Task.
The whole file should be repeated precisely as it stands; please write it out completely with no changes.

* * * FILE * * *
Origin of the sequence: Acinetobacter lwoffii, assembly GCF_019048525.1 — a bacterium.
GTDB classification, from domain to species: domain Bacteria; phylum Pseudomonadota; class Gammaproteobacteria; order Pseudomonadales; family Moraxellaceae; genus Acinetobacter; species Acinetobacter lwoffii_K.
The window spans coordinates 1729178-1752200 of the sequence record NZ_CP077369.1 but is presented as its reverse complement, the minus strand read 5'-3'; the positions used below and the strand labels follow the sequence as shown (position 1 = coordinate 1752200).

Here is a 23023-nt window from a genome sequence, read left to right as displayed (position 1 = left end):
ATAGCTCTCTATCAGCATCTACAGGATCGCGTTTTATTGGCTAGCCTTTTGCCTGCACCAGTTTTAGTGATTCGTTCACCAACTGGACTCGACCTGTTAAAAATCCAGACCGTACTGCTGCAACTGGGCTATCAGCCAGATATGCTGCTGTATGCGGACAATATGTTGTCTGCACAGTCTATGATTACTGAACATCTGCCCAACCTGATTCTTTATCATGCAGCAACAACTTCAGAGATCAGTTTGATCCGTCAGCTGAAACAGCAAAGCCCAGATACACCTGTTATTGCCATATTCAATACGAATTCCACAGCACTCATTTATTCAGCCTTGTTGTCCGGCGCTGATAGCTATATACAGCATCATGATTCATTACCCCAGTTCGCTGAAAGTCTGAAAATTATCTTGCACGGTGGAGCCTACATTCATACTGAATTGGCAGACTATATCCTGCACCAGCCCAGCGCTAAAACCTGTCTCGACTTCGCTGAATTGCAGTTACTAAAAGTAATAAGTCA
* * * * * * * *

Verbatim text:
Origin of the sequence: Acinetobacter lwoffii, assembly GCF_019048525.1 — a bacterium.
GTDB classification, from domain to species: domain Bacteria; phylum Pseudomonadota; class Gammaproteobacteria; order Pseudomonadales; family Moraxellaceae; genus Acinetobacter; species Acinetobacter lwoffii_K.
The window spans coordinates 1729178-1752200 of the sequence record NZ_CP077369.1 but is presented as its reverse complement, the minus strand read 5'-3'; the positions used below and the strand labels follow the sequence as shown (position 1 = coordinate 1752200).

Here is a 23023-nt window from a genome sequence, read left to right as displayed (position 1 = left end):
ATAGCTCTCTATCAGCATCTACAGGATCGCGTTTTATTGGCTAGCCTTTTGCCTGCACCAGTTTTAGTGATTCGTTCACCAACTGGACTCGACCTGTTAAAAATCCAGACCGTACTGCTGCAACTGGGCTATCAGCCAGATATGCTGCTGTATGCGGACAATATGTTGTCTGCACAGTCTATGATTACTGAACATCTGCCCAACCTGATTCTTTATCATGCAGCAACAACTTCAGAGATCAGTTTGATCCGTCAGCTGAAACAGCAAAGCCCAGATACACCTGTTATTGCCATATTCAATACGAATTCCACAGCACTCATTTATTCAGCCTTGTTGTCCGGCGCTGATAGCTATATACAGCATCATGATTCATTACCCCAGTTCGCTGAAAGTCTGAAAATTATCTTGCACGGTGGAGCCTACATTCATACTGAATTGGCAGACTATATCCTGCACCAGCCCAGCGCTAAAACCTGTCTCGACTTCGCTGAATTGCAGTTACTAAAAGTAATAAGTCA